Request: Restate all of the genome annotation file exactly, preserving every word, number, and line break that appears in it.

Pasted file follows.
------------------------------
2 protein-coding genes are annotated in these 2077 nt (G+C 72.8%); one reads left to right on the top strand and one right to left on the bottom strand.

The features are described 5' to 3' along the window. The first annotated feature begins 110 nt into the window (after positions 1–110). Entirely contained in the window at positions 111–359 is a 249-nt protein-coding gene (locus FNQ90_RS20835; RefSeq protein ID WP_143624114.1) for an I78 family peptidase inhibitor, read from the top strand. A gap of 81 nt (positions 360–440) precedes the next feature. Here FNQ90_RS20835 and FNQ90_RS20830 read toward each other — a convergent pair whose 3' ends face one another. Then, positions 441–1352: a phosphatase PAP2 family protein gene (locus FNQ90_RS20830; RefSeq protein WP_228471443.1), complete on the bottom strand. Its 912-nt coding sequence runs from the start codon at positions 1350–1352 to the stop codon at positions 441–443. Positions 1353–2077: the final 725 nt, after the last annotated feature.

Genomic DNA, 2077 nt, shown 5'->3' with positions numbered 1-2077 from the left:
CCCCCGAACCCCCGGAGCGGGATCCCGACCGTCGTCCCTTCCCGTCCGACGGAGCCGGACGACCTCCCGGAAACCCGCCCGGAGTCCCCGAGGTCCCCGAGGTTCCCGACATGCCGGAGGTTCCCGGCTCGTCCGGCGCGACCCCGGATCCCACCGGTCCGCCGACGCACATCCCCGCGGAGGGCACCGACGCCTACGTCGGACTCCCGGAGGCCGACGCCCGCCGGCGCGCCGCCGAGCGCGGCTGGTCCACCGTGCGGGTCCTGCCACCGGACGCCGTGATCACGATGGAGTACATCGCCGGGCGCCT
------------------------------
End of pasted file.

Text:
2 protein-coding genes are annotated in these 2077 nt (G+C 72.8%); one reads left to right on the top strand and one right to left on the bottom strand.

The features are described 5' to 3' along the window. The first annotated feature begins 110 nt into the window (after positions 1–110). Entirely contained in the window at positions 111–359 is a 249-nt protein-coding gene (locus FNQ90_RS20835; RefSeq protein ID WP_143624114.1) for an I78 family peptidase inhibitor, read from the top strand. A gap of 81 nt (positions 360–440) precedes the next feature. Here FNQ90_RS20835 and FNQ90_RS20830 read toward each other — a convergent pair whose 3' ends face one another. Then, positions 441–1352: a phosphatase PAP2 family protein gene (locus FNQ90_RS20830; RefSeq protein WP_228471443.1), complete on the bottom strand. Its 912-nt coding sequence runs from the start codon at positions 1350–1352 to the stop codon at positions 441–443. Positions 1353–2077: the final 725 nt, after the last annotated feature.

Genomic DNA, 2077 nt, shown 5'->3' with positions numbered 1-2077 from the left:
CCCCCGAACCCCCGGAGCGGGATCCCGACCGTCGTCCCTTCCCGTCCGACGGAGCCGGACGACCTCCCGGAAACCCGCCCGGAGTCCCCGAGGTCCCCGAGGTTCCCGACATGCCGGAGGTTCCCGGCTCGTCCGGCGCGACCCCGGATCCCACCGGTCCGCCGACGCACATCCCCGCGGAGGGCACCGACGCCTACGTCGGACTCCCGGAGGCCGACGCCCGCCGGCGCGCCGCCGAGCGCGGCTGGTCCACCGTGCGGGTCCTGCCACCGGACGCCGTGATCACGATGGAGTACATCGCCGGGCGCCT